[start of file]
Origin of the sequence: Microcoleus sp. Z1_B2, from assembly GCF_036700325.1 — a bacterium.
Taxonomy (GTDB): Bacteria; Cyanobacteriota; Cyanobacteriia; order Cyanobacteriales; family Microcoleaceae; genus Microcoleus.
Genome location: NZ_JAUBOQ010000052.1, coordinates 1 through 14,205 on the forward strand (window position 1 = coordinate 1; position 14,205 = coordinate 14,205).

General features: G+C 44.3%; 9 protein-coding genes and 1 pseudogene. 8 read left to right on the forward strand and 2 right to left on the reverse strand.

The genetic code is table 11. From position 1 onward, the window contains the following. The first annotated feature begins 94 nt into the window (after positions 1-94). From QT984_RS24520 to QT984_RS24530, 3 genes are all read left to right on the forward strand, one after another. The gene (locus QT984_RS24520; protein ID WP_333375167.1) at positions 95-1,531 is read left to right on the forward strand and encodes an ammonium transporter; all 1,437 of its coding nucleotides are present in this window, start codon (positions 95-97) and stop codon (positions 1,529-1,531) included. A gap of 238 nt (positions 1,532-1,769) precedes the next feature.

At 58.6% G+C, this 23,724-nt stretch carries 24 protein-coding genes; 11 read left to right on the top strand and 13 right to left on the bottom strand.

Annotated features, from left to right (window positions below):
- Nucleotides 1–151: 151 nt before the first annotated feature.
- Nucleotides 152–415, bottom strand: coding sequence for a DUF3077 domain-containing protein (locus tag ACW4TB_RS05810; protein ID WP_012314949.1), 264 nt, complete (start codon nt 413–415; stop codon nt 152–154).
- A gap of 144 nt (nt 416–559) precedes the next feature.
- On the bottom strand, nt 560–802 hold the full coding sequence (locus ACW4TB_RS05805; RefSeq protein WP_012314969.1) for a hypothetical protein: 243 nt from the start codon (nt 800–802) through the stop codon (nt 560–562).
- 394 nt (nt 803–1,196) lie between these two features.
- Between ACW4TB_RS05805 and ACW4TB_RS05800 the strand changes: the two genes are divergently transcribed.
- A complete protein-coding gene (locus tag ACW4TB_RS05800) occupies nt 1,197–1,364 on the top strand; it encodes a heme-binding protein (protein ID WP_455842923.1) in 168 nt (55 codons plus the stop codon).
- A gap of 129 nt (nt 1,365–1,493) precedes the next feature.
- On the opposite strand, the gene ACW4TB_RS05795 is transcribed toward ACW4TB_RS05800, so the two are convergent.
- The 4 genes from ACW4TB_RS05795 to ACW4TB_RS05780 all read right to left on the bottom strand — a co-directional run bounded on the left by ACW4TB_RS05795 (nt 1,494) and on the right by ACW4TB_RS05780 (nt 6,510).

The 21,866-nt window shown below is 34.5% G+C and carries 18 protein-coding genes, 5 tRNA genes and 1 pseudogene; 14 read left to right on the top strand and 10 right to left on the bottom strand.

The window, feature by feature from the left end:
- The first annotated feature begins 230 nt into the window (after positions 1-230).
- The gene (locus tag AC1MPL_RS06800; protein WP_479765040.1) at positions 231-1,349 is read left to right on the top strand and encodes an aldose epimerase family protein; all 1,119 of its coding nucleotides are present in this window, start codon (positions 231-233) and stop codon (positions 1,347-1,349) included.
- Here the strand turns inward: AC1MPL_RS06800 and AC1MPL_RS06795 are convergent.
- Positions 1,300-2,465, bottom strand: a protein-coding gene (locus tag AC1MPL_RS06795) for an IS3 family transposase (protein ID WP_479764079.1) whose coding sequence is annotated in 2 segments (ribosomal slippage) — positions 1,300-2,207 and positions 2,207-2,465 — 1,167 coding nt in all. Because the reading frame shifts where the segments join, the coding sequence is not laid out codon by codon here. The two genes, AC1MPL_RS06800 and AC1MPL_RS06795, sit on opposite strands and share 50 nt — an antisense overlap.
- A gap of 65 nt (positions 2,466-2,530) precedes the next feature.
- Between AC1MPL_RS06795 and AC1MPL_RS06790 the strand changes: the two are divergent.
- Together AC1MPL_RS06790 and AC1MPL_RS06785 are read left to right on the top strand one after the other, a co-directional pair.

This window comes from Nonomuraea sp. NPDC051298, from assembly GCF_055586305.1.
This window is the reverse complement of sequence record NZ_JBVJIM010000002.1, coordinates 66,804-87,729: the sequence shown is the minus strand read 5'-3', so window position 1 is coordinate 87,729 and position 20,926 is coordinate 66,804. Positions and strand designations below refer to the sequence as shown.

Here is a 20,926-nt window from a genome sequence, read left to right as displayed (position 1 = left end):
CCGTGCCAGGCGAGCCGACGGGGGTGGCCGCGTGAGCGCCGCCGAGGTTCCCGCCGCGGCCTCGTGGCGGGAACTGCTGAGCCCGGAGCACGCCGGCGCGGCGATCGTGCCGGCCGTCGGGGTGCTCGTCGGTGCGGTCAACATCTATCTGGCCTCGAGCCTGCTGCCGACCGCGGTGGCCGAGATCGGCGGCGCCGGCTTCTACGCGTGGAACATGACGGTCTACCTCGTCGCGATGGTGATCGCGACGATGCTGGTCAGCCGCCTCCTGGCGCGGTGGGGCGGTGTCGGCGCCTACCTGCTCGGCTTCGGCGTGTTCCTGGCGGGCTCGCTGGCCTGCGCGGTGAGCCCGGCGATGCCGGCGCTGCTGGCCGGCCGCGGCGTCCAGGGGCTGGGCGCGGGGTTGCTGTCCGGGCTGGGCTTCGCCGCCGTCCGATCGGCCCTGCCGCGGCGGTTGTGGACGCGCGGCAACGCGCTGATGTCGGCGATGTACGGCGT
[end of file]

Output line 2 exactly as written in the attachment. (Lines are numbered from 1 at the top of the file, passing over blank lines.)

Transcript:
Taxonomy (GTDB): Bacteria; Cyanobacteriota; Cyanobacteriia; order Cyanobacteriales; family Microcoleaceae; genus Microcoleus.